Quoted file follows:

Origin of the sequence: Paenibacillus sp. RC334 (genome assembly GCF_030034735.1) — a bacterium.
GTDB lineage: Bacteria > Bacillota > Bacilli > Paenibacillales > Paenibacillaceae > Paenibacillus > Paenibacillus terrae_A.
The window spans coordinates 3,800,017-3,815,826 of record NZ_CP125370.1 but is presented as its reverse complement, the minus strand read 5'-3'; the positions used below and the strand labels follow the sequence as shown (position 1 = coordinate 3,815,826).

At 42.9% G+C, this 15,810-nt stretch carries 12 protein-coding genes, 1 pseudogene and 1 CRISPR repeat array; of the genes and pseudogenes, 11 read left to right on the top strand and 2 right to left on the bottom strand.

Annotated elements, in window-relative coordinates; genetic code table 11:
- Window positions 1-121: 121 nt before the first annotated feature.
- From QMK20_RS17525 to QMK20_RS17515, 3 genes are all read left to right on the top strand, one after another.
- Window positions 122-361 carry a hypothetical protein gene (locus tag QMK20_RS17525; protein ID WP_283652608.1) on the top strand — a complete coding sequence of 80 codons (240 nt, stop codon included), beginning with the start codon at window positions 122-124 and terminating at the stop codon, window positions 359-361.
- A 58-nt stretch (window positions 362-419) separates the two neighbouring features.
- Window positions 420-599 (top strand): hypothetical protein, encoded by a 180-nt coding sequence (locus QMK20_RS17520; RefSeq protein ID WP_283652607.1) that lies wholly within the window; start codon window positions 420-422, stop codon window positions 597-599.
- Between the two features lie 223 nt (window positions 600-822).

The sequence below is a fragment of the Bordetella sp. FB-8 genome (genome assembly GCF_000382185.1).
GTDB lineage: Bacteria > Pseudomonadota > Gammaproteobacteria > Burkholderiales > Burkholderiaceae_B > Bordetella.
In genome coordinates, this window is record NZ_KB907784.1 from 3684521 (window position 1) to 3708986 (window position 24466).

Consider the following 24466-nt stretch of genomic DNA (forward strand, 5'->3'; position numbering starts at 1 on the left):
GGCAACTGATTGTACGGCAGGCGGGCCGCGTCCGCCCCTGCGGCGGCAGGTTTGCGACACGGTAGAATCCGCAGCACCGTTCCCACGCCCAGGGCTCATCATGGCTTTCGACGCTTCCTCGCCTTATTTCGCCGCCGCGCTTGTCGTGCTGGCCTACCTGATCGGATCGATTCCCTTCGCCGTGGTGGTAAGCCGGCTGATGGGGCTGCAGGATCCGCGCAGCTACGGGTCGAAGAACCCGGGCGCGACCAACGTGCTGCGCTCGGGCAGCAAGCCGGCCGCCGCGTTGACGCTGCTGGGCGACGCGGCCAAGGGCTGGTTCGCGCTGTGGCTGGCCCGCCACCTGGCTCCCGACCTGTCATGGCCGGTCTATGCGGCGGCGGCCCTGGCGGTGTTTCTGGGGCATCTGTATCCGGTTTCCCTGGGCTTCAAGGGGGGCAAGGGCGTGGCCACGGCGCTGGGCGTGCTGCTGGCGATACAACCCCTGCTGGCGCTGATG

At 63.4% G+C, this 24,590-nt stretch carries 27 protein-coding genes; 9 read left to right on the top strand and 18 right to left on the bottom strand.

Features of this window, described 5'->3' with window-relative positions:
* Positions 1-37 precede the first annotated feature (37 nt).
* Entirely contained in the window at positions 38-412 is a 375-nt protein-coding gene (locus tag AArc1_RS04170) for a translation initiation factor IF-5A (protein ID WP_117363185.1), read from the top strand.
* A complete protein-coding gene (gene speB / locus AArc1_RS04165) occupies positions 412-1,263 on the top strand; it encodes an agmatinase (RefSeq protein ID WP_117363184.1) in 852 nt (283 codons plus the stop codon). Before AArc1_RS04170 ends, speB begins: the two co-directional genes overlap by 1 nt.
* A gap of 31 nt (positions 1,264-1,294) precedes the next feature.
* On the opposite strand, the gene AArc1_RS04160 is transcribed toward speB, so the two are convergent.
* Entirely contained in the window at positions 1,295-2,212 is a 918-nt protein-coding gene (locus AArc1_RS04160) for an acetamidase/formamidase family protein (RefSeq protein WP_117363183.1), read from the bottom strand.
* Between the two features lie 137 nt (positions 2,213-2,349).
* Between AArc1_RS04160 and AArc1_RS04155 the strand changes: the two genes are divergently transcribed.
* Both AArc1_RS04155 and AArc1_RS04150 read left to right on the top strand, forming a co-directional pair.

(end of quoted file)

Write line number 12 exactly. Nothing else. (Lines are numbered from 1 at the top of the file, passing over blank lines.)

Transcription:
The sequence below is a fragment of the Bordetella sp. FB-8 genome (genome assembly GCF_000382185.1).